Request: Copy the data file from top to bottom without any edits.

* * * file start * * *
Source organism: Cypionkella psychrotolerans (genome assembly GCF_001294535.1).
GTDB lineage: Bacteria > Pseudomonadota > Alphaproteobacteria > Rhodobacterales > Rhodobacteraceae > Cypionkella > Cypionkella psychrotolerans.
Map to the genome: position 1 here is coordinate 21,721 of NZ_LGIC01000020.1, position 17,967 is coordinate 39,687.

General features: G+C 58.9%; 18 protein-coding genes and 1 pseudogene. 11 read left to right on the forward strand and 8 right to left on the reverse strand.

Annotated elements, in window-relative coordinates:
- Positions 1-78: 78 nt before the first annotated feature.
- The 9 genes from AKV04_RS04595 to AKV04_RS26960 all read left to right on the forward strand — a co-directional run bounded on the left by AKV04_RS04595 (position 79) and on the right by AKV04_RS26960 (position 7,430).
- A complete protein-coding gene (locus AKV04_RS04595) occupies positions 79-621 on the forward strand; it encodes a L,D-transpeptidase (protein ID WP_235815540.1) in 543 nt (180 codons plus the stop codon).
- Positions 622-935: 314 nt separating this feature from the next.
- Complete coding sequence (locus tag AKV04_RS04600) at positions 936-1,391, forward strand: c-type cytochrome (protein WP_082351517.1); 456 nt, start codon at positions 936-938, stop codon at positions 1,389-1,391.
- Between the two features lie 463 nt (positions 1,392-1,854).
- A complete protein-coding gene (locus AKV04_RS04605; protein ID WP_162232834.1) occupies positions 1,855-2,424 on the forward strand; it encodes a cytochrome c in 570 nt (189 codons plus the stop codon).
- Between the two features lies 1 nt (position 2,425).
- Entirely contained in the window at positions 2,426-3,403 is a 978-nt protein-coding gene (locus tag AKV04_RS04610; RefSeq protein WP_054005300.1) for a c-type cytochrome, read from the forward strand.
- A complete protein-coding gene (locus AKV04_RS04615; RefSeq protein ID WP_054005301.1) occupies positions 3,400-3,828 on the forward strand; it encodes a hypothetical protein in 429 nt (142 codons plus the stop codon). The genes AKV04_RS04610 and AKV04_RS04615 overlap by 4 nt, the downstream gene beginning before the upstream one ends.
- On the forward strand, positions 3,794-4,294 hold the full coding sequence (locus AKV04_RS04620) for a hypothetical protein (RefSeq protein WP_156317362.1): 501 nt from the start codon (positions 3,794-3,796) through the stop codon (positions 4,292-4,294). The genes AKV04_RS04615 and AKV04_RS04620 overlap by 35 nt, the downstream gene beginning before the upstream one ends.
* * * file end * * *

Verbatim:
Source organism: Cypionkella psychrotolerans (genome assembly GCF_001294535.1).
GTDB lineage: Bacteria > Pseudomonadota > Alphaproteobacteria > Rhodobacterales > Rhodobacteraceae > Cypionkella > Cypionkella psychrotolerans.
Map to the genome: position 1 here is coordinate 21,721 of NZ_LGIC01000020.1, position 17,967 is coordinate 39,687.

General features: G+C 58.9%; 18 protein-coding genes and 1 pseudogene. 11 read left to right on the forward strand and 8 right to left on the reverse strand.

Annotated elements, in window-relative coordinates:
- Positions 1-78: 78 nt before the first annotated feature.
- The 9 genes from AKV04_RS04595 to AKV04_RS26960 all read left to right on the forward strand — a co-directional run bounded on the left by AKV04_RS04595 (position 79) and on the right by AKV04_RS26960 (position 7,430).
- A complete protein-coding gene (locus AKV04_RS04595) occupies positions 79-621 on the forward strand; it encodes a L,D-transpeptidase (protein ID WP_235815540.1) in 543 nt (180 codons plus the stop codon).
- Positions 622-935: 314 nt separating this feature from the next.
- Complete coding sequence (locus tag AKV04_RS04600) at positions 936-1,391, forward strand: c-type cytochrome (protein WP_082351517.1); 456 nt, start codon at positions 936-938, stop codon at positions 1,389-1,391.
- Between the two features lie 463 nt (positions 1,392-1,854).
- A complete protein-coding gene (locus AKV04_RS04605; protein ID WP_162232834.1) occupies positions 1,855-2,424 on the forward strand; it encodes a cytochrome c in 570 nt (189 codons plus the stop codon).
- Between the two features lies 1 nt (position 2,425).
- Entirely contained in the window at positions 2,426-3,403 is a 978-nt protein-coding gene (locus tag AKV04_RS04610; RefSeq protein WP_054005300.1) for a c-type cytochrome, read from the forward strand.
- A complete protein-coding gene (locus AKV04_RS04615; RefSeq protein ID WP_054005301.1) occupies positions 3,400-3,828 on the forward strand; it encodes a hypothetical protein in 429 nt (142 codons plus the stop codon). The genes AKV04_RS04610 and AKV04_RS04615 overlap by 4 nt, the downstream gene beginning before the upstream one ends.
- On the forward strand, positions 3,794-4,294 hold the full coding sequence (locus AKV04_RS04620) for a hypothetical protein (RefSeq protein WP_156317362.1): 501 nt from the start codon (positions 3,794-3,796) through the stop codon (positions 4,292-4,294). The genes AKV04_RS04615 and AKV04_RS04620 overlap by 35 nt, the downstream gene beginning before the upstream one ends.